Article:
The most telling predictor of whether an ex-offender will reenter the community as a law-abiding and productive member, or whether instead he or she will return to jail or prison, is employment. Former inmates with steady jobs have fairly high success rates. For those who can't find work, prospects are dismal.
It stands to reason, then, that society would do what it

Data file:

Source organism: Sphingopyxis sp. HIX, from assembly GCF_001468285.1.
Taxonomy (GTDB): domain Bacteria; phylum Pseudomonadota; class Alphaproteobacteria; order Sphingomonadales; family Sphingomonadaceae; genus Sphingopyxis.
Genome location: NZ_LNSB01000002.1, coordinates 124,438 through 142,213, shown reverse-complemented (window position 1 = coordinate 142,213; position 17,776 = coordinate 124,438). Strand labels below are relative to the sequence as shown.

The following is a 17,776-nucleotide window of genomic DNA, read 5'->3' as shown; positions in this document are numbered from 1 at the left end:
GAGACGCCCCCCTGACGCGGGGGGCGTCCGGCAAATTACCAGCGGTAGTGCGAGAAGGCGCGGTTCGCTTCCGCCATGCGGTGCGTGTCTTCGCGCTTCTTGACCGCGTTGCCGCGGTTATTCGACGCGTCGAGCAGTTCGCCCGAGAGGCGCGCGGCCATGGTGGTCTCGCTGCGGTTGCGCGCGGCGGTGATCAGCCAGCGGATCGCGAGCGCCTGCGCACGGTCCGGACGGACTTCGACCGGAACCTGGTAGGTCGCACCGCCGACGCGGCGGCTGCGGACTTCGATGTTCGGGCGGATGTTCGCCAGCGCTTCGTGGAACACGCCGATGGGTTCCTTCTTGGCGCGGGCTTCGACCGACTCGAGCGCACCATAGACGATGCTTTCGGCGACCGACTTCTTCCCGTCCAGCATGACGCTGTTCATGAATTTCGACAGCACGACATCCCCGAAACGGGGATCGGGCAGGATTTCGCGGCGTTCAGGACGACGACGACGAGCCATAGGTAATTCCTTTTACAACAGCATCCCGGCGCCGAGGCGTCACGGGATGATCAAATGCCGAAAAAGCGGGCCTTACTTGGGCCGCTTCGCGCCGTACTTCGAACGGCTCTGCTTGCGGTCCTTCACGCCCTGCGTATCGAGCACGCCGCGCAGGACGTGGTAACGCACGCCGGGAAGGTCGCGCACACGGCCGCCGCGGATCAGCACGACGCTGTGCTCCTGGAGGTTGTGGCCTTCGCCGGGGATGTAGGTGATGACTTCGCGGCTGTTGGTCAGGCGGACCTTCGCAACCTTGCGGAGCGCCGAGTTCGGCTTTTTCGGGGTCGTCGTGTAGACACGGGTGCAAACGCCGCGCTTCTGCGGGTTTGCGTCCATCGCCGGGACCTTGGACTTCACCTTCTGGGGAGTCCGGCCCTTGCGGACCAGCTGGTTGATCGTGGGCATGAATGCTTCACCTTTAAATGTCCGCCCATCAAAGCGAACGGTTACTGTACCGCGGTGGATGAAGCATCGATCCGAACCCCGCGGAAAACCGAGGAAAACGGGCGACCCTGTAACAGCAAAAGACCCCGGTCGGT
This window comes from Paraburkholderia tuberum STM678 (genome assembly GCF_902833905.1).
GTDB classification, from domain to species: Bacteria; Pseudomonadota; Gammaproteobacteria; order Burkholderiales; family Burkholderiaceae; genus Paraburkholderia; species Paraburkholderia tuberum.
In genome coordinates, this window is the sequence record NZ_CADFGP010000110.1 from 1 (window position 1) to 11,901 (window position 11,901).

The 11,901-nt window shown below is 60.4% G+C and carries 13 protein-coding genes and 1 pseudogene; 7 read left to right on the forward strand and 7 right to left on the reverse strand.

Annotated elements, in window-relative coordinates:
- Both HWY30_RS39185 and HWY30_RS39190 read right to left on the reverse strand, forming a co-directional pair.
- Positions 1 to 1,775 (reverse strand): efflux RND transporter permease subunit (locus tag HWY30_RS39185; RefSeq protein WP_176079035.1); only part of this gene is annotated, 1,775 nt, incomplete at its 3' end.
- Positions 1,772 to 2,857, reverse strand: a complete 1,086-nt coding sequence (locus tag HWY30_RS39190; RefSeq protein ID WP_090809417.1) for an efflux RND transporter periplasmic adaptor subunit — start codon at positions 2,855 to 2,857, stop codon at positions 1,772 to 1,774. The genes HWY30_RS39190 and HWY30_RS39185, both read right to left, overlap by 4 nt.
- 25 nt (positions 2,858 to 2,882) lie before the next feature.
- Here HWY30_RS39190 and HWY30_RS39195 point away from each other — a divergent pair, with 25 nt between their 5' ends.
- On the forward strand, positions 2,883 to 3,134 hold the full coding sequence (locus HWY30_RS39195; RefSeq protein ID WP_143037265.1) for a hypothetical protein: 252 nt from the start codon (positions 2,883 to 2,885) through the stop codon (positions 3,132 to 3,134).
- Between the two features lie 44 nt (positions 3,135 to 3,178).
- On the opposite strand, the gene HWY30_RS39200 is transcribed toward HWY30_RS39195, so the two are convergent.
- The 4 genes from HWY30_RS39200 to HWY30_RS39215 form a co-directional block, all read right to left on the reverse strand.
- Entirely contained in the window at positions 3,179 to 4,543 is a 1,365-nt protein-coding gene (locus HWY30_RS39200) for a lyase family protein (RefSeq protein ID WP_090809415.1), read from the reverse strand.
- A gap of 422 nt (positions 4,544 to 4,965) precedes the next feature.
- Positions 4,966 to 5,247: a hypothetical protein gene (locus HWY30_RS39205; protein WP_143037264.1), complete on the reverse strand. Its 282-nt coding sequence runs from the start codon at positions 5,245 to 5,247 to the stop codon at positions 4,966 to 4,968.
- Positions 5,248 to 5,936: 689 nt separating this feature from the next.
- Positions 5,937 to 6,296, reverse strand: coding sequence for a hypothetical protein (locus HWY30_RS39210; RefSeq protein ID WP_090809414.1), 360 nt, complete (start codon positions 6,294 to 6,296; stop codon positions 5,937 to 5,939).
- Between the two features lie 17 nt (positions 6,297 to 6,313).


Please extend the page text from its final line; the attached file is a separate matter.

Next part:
can to ensure that former inmates get jobs. The benefits are reaped not
just by the freed inmates, who can put incarceration permanently behind
them, or their families, who can have their loved ones and their
breadwinners at home instead of locked up in distant cells where they
can provide little familial, and no financial, support. It's obviously
also better for communities to have their residents holding down jobs,
paying their taxes and spending their earnings locally than shuttling
back and forth to jail and, when in the neighborhood, having idle time
and empty pockets.